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Guy in Real Life

Review

Guy in Real Life

GUY IN REAL LIFE by Steve Brezenoff may be one of the most unique novels I have ever read. Set to the backdrop of high school subculture, GUY IN REAL LIFE follows Lesh Tungsten and Svetlana Allegheny after they literally collide with each other in the early hours of the morning on a street corner in Minneapolis. That encounter then diverges into dual point of views, and the reader is introduced to their very separate and interesting lives.

Lesh is a metalhead, choosing to appear quite unapproachable in his black armor or shirts and trench coats. He has one close friend from childhood, Greg, who usually remains so immersed in online gaming, that they barely have conversations if Greg’s computer is in the room. To make his teenage life worse, Lesh’s parents are hardworking and misunderstanding. His father grounds him for most of the book.

Svetlana has an equal misunderstanding with her own parents. I would definitely say she’s the quirkier of the two. She spends most of her free time embroidering odd images onto her shirt (a bleeding eyeball is one example) or drawing pictures for the campaigns in her tabletop role playing game. However, of the two, she is the more secure. She’s comfortable in her subculture and outsider status at her high school. I loved her fearlessness and her strength. Whereas Lesh was matter-of-fact about his life, Svetlana was proud of what she chose to do. Which is probably why she clashed with her parents most of the time. They struggled to understand her and she refused to try to make them.

The writing is so spot-on that I feel like I have an understanding of every character, even if I only was treated to the point of views of two.

What’s undeniable about this book is that it’s well-written. The writing is so spot-on that I feel like I have an understanding of every character, even if I only was treated to the point of views of two. The unique qualities of the characters extended to the plot as well. Lesh, after his literal run-in with Svetlana, struggles with his feelings for her. He knows they are as different as night and day and yet wants to spend time with her. After his grounding, he can think of no other way to do that than creating a character to look just like her in the online role-playing game Greg forces him to play. What follows is a very interesting discussion about being a presence online (an avatar) and being you in real life.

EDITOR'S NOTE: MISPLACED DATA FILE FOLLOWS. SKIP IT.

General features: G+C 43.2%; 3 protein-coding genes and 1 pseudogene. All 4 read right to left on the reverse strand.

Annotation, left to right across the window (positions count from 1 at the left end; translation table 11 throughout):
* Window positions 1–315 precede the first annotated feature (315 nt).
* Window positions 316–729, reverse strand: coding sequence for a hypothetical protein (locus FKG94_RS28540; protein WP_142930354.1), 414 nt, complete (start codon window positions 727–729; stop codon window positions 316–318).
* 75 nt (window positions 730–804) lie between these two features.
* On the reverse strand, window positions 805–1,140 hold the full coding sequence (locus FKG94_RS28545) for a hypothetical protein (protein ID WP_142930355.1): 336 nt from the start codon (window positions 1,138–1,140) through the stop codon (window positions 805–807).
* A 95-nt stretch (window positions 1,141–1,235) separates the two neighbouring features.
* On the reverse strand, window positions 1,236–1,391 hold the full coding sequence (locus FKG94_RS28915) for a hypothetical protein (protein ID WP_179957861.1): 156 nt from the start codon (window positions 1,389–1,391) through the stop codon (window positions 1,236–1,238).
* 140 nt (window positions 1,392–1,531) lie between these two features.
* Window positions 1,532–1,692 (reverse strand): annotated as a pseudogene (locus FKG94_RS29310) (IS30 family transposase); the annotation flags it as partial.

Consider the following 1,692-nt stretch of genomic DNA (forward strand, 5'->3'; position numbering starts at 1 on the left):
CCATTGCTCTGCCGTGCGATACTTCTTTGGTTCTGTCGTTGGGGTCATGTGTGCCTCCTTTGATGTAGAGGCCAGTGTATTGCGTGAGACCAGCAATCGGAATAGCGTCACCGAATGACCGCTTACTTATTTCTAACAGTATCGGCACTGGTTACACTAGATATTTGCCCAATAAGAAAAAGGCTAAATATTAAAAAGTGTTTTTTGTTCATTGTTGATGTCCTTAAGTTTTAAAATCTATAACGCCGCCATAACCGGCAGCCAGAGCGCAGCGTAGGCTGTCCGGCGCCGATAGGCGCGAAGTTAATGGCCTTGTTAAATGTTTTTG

In my real life, I have no interest in those types of games, but it was so fascinating to read about them. Brezenoff clearly did his homework and writes the gaming world as if we the readers are there to observe.

Of course, gaming may be at the heart of the novel but there’s so much more to it. Eventually, the gaming becomes secondary to Lesh’s own interactions with Svetlana and he spends some time thinking about her in the game versus her in real life. It’s fascinating to see it all unfold.

The only thing I wish about this novel is that the grand point, which I think was reached pretty well in the end, would have come sooner. At almost 400 pages, this novel is quite massive, in my opinion. It dragged on in some parts. I didn’t particularly enjoy the back and forth between Lesh and his avatar “Svvetlana.” I think the point of that would have been made if Brezenoff had added one or two additional chapters with her at key parts of Lesh’s playing, instead of including it in every other chapter.

Besides that, I was pleasantly surprised at the ending. I loved that I had no idea where this novel was going but once I did finish, I felt like it was perfect. I don’t want to spoil anything, but I love when titles come into play in the story and how subtle it seemed until we were at the end. I loved how we learned more about these characters through their hobbies and the characters they played in their RPGs. It was a treat to get such a multifaceted novel and one with so much depth. I would urge anyone that may be interested in contemporary YA, or even just a different read, to pick this one up.

Reviewed by Brianna Robinson on June 11, 2014

Guy in Real Life
by Steve Brezenoff

  • Publication Date: May 27, 2014
  • Genres: Youth Fiction
  • Hardcover: 400 pages
  • Publisher: Balzer + Bray
  • ISBN-10: 0062266837
  • ISBN-13: 9780062266835